TWIP: Has Jeremy Packer (Zombie Yeti) been paid in full for his work with Zidware? Is he owed a Magic Girl game?

deeproot: Jeremy and I agreed to not discuss these issues in public while the negotiations were ongoing.

TWIP: Has pinsider Applejuice been paid in full for his work with Zidware? Is he owed a Magic Girl game?

deeproot: We have not heard from Applejuice.  According to Zidware records that we have seen, Applejuice was paid over $100k, and has been in material breach of several terms of his agreement with Zidware for some time.

TWIP: In breach of what terms of his agreement with Zidware?

deeproot: At this point it is up to Zidware to enforce its own contract with this vendor. We will address this situation in the appropriate manner if this vendor continues to be defamatory or Zidware’s contractual rights are transferred to us.

TWIP: When we spoke in September, you said your first priority with deeproot was to “take care” of Zidware customers.  Can you give an update on these plans?

deeproot: The plans have been in place since June-July.  The reasons for the delay in announcing the plans were to give time to reach agreements with Jeremy, American Pinball, and the Plaintiffs.  We felt that it is the right time to release the plans, but will wait for those agreements to be resolved before taking claims.

TWIP: Is there a general time frame for when agreements will be met with Jeremy, American Pinball, and the Plaintiffs?

deeproot: I think these parties would be better able to answer that question. We have tried to be reasonable, but the ball is ultimately in their court.

TWIP: What claims still need to be settled with American Pinball?

deeproot: The arrangements between Zidware and American Pinball were a convoluted mess. To our knowledge, only a few people really know what happened.  Zidware and deeproot have both attempted to reach a settlement with American Pinball for months.  Dhaval has refused to negotiate or has stonewalled an amicable resolution.  We are discussing with our counsel how best to proceed.

TWIP: What options are on the table?

deeproot: In the many years I worked as an attorney, I found it hard to reason or negotiate with people who don’t know what they don’t know. According to Dhaval, their attorney has been looking at our proposed documents for three months now.  We would prefer they sign the reasonable docs and go about their business selling Houdini’s to their hearts content without a disruption of their business with injunctive action.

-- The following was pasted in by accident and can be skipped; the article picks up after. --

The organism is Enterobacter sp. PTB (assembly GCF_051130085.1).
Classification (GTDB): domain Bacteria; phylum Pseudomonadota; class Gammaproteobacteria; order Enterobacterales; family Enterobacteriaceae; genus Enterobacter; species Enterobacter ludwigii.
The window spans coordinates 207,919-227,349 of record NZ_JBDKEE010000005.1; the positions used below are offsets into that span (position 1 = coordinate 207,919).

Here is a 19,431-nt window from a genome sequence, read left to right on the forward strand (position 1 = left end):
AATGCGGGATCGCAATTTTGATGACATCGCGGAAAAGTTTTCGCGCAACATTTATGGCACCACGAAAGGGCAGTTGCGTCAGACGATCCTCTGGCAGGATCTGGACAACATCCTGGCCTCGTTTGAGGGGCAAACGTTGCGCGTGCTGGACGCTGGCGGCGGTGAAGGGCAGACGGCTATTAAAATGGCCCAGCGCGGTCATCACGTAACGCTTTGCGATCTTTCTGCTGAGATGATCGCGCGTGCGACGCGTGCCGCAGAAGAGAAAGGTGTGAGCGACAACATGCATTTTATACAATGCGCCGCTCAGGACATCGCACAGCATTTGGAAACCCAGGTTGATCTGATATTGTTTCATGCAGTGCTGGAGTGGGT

TWIP: Is it possible that deeproot could delay Houdini manufacturing?

deeproot: We wish American Pinball the best in their pinball efforts. However unresolved legal issues they helped create need to be addressed and resolved. Right now their arguments have no apparent contractual or legal basis.  They put themselves in this position and have the power to take themselves out of it.  There is little to nothing they can blame John for, though I’m sure they will try.

TWIP: It appears that deeproot is involved in many different ventures. Why choose pinball as a new venture?

deeproot: We wanted to do something in the tech arena, and pinball was a passion that made sense.  Plus we figured we could be a fresh voice of reason in a small, very dysfunctional industry.

TWIP: Why do you describe the pinball industry as dysfunctional?

deeproot: There is ample evidence of the amount of drama that this industry experienced over recent years. It is hard to believe that any current participant in this industry would be able to thrive in a more mature or competitive industry. I’ve built businesses and competed in multiple industries much more crowded and cutthroat than the pinball industry.  That’s what makes doing pinball so easy for us.

TWIP: Do you have the capability, expertise, experience, and financial resources to manufacture pinball machines in large quantities?

deeproot: Sure. Why not?

TWIP:  I ask this question because, as you know, in the last few years, this community has had several start up pinball companies not delivered what was promised, and several other startups that are having significant struggles in trying to manufacture pinball machines.  It seems like nearly every company that has started since 2011 has had significant hurdles, significant delays, and in many cases had to be bailed out by bringing in additional investors.  What makes deeproot different from the other startups?

deeproot:  Unlike everyone else in the industry who shows off something shiny and then does the immediate take away, we simply are not going to tell everyone what we’re doing.  When the masterpiece is ready, we will unveil it for everyone to enjoy. It is hard to believe that we (who arguably have more capitalization then all the other pinball participants combined and having accomplished the impossible in other industries) would not be able to find a way to do something as easy as pinball.